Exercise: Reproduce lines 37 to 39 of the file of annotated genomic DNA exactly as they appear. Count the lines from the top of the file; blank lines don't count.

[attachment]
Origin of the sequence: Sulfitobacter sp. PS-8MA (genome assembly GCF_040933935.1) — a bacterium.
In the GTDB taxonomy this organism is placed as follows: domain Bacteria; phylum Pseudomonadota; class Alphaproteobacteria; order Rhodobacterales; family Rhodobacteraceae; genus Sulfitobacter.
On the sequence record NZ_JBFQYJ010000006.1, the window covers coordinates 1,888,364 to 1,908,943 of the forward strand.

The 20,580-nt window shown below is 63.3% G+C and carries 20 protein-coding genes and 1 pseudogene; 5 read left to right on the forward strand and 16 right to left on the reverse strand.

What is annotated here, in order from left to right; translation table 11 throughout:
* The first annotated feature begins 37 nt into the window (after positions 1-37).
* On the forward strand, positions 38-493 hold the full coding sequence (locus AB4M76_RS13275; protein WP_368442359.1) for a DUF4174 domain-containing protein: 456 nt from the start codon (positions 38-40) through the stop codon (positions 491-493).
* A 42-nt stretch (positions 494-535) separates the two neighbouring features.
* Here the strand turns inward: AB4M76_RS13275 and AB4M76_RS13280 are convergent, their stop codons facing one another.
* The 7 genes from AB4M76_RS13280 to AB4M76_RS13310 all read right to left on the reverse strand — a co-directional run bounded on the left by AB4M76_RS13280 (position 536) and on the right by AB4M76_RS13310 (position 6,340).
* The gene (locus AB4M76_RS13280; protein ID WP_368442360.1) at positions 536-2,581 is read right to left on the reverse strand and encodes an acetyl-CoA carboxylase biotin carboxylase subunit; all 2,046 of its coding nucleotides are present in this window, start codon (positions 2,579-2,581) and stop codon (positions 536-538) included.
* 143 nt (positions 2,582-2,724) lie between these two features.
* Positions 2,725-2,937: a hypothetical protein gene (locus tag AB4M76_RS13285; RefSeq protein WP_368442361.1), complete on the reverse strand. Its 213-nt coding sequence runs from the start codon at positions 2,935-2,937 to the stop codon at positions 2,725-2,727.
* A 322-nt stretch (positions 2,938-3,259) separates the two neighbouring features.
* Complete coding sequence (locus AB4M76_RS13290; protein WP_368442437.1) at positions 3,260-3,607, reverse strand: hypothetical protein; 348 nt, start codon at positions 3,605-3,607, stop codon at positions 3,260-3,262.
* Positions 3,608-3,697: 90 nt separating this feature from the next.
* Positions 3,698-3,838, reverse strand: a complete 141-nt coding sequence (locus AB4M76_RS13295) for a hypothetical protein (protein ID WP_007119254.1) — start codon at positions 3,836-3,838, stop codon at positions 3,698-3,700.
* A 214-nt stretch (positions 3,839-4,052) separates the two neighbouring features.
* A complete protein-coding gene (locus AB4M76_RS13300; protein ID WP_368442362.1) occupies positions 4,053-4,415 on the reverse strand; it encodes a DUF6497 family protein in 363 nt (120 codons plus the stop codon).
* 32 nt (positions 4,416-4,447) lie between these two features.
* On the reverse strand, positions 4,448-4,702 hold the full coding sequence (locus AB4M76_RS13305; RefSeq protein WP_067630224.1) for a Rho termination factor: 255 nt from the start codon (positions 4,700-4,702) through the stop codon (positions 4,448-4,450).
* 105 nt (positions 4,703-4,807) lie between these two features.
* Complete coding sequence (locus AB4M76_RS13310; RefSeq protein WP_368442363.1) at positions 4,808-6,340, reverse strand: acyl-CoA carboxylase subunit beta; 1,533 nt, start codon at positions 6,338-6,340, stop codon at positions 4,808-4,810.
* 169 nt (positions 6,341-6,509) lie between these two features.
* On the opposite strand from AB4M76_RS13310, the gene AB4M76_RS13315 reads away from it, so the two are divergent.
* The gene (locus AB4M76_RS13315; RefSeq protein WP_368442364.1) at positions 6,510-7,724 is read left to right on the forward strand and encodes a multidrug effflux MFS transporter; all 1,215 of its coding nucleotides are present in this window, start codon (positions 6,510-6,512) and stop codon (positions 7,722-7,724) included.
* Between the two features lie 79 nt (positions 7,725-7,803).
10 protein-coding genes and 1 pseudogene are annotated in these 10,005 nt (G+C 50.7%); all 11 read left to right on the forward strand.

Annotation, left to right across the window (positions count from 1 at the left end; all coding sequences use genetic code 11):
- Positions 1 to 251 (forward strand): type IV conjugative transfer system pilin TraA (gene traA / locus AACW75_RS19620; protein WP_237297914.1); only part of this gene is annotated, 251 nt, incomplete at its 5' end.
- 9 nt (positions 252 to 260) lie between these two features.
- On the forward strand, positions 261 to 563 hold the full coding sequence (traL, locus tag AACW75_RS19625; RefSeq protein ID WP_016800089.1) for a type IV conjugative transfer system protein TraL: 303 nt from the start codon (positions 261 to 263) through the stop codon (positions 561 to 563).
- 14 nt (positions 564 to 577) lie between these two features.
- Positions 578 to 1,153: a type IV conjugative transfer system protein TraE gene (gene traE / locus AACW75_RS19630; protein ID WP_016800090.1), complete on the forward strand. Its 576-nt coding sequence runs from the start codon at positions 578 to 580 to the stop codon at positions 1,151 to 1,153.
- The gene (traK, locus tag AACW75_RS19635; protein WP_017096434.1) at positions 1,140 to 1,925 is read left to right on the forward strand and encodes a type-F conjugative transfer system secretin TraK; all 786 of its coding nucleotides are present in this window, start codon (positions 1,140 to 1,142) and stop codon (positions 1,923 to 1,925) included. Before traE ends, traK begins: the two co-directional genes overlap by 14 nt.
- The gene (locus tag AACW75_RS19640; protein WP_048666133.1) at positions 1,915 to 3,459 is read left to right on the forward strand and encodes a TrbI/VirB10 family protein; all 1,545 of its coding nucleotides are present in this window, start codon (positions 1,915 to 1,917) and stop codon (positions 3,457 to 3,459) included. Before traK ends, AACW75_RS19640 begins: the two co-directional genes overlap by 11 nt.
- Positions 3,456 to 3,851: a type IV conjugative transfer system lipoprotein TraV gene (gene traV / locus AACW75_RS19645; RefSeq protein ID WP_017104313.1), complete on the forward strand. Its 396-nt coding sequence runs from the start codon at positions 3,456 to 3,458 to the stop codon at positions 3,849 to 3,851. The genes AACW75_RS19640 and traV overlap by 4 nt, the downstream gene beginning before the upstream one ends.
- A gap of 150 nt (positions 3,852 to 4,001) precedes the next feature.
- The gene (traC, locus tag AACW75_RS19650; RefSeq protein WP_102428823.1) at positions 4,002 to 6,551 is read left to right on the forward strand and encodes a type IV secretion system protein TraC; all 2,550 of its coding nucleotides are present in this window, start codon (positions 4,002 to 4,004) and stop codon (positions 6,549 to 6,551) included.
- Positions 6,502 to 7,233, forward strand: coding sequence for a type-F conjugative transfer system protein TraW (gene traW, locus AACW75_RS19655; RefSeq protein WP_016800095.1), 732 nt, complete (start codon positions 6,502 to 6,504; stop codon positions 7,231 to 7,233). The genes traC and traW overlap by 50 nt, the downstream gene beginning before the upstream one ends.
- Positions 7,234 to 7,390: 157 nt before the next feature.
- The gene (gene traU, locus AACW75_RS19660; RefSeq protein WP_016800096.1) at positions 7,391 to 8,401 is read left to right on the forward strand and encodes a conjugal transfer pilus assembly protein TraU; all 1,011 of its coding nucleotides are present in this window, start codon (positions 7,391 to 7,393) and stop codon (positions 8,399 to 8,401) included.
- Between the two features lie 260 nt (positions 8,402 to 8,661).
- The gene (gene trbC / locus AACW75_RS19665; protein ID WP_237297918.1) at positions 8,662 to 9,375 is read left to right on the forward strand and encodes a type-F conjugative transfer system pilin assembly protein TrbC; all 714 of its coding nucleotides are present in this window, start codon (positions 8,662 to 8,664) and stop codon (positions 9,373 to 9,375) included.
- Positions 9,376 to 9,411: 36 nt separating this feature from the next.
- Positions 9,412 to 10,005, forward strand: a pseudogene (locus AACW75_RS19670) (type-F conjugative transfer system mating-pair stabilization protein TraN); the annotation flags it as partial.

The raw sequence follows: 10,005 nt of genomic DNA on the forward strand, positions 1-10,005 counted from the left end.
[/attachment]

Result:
- Positions 3,456 to 3,851: a type IV conjugative transfer system lipoprotein TraV gene (gene traV / locus AACW75_RS19645; RefSeq protein ID WP_017104313.1), complete on the forward strand. Its 396-nt coding sequence runs from the start codon at positions 3,456 to 3,458 to the stop codon at positions 3,849 to 3,851. The genes AACW75_RS19640 and traV overlap by 4 nt, the downstream gene beginning before the upstream one ends.
- A gap of 150 nt (positions 3,852 to 4,001) precedes the next feature.
- The gene (traC, locus tag AACW75_RS19650; RefSeq protein WP_102428823.1) at positions 4,002 to 6,551 is read left to right on the forward strand and encodes a type IV secretion system protein TraC; all 2,550 of its coding nucleotides are present in this window, start codon (positions 4,002 to 4,004) and stop codon (positions 6,549 to 6,551) included.